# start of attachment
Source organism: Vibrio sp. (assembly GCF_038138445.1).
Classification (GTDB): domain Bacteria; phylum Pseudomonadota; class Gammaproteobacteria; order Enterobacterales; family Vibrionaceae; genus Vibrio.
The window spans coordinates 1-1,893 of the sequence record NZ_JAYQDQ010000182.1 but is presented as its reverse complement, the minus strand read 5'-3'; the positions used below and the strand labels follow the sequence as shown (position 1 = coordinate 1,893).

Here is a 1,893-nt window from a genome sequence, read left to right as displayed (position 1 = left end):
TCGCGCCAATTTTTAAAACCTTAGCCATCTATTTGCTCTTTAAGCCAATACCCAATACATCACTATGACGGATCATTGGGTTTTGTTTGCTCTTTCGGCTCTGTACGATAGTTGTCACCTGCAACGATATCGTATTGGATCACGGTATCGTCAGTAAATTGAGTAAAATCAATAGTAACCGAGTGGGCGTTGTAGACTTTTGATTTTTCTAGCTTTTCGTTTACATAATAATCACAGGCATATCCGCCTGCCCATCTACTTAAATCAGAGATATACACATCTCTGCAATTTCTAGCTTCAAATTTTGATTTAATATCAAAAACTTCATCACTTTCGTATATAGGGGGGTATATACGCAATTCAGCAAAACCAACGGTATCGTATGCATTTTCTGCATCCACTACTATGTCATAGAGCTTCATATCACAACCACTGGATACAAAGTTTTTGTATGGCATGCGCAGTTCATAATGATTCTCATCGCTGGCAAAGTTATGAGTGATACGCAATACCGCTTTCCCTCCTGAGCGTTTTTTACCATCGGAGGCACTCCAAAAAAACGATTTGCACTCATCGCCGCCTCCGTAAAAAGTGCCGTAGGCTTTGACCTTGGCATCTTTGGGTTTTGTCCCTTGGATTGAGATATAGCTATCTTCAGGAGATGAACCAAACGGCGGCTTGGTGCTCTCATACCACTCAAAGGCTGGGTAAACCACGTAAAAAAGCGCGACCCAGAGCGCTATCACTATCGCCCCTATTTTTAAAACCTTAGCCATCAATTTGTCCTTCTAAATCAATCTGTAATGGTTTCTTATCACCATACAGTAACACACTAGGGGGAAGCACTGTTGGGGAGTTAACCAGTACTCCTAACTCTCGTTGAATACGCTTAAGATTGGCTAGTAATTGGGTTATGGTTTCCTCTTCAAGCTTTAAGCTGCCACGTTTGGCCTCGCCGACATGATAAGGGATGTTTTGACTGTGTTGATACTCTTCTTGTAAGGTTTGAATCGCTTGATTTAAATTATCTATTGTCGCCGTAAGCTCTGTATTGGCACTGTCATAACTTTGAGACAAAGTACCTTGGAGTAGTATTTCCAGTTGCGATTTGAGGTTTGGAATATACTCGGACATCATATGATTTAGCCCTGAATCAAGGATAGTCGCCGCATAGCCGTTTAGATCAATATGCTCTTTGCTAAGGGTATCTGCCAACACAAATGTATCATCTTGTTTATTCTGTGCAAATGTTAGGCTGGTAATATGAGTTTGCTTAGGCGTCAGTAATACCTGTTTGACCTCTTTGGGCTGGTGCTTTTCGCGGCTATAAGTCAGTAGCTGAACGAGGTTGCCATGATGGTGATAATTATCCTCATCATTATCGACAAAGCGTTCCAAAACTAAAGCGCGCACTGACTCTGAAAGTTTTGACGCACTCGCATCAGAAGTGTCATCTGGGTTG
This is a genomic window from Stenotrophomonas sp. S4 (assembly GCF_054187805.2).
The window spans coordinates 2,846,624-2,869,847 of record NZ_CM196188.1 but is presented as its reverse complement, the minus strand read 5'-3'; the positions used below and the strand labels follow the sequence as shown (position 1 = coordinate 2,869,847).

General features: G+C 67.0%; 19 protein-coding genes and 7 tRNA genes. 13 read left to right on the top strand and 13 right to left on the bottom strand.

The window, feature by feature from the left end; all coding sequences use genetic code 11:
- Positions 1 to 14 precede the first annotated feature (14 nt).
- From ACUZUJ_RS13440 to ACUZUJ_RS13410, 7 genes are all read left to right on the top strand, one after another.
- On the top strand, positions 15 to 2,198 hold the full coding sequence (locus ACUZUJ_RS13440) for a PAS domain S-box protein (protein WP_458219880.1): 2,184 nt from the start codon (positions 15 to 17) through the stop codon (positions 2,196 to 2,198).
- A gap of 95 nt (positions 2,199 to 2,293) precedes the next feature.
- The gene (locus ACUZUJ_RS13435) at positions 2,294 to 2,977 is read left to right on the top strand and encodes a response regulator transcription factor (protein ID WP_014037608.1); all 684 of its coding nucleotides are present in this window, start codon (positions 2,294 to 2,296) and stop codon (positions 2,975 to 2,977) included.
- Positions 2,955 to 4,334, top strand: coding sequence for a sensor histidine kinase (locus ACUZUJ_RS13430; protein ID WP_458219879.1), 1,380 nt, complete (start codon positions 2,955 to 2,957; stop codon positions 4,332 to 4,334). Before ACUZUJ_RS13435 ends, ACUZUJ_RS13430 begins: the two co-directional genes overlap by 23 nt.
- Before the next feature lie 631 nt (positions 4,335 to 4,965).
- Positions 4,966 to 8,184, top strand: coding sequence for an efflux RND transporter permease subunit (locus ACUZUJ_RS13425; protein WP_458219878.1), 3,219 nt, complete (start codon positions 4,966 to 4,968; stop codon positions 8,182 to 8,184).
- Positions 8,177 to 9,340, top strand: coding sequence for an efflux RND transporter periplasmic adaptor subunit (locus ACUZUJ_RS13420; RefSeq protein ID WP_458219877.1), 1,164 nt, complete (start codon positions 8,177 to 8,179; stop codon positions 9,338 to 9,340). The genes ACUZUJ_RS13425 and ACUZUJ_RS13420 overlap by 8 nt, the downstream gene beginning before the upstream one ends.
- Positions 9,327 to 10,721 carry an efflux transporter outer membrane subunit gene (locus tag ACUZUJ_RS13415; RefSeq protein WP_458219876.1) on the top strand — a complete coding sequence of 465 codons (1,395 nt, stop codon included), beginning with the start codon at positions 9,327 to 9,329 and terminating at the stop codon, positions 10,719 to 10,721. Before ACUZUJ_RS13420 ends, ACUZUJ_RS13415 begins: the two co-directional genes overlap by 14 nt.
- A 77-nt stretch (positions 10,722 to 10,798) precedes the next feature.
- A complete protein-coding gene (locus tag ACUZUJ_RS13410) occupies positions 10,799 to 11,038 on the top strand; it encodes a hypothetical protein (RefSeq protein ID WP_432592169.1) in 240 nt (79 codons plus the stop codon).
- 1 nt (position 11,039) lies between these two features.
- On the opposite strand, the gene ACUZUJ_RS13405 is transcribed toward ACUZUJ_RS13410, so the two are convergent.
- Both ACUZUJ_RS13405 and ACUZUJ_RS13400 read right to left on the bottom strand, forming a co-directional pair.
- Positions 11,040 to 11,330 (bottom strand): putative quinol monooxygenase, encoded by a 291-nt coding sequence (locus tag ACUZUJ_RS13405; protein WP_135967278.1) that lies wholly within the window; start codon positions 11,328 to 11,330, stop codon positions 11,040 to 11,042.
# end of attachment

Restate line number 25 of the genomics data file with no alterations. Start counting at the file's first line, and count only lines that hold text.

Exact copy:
- Positions 11,040 to 11,330 (bottom strand): putative quinol monooxygenase, encoded by a 291-nt coding sequence (locus tag ACUZUJ_RS13405; protein WP_135967278.1) that lies wholly within the window; start codon positions 11,328 to 11,330, stop codon positions 11,040 to 11,042.